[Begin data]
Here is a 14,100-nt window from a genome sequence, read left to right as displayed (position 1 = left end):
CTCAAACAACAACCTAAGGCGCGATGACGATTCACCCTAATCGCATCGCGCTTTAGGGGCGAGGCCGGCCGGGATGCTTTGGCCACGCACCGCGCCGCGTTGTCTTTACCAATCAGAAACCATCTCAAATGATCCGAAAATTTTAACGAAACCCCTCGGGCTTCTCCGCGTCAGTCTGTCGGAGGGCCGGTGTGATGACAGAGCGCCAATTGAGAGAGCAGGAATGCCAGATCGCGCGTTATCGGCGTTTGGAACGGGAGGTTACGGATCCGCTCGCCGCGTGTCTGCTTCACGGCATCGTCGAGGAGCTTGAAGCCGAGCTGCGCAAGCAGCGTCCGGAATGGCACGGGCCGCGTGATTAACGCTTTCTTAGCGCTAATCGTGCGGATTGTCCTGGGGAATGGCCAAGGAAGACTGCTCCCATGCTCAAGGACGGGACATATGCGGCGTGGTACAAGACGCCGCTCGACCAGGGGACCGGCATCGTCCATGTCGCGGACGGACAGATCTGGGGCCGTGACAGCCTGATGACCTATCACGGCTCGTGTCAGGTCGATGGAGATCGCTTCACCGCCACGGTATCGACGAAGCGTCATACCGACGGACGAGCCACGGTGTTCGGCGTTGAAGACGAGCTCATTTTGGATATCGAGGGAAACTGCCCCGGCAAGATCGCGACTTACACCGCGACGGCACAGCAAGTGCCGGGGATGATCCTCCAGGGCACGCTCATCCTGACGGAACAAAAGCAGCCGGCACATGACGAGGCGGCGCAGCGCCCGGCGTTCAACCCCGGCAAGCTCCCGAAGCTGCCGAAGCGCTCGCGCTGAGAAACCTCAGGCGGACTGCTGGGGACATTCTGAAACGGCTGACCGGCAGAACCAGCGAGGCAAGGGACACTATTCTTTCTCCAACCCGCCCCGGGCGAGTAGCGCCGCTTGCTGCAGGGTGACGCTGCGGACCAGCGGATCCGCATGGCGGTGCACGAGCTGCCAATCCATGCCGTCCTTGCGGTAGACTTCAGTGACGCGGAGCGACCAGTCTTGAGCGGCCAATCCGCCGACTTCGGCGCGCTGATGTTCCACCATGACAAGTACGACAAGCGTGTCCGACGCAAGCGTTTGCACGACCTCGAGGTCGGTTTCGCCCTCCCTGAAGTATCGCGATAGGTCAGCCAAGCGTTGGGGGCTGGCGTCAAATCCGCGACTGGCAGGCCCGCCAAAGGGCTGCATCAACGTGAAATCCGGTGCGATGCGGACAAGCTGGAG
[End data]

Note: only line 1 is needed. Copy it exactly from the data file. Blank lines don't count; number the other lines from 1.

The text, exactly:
Here is a 14,100-nt window from a genome sequence, read left to right as displayed (position 1 = left end):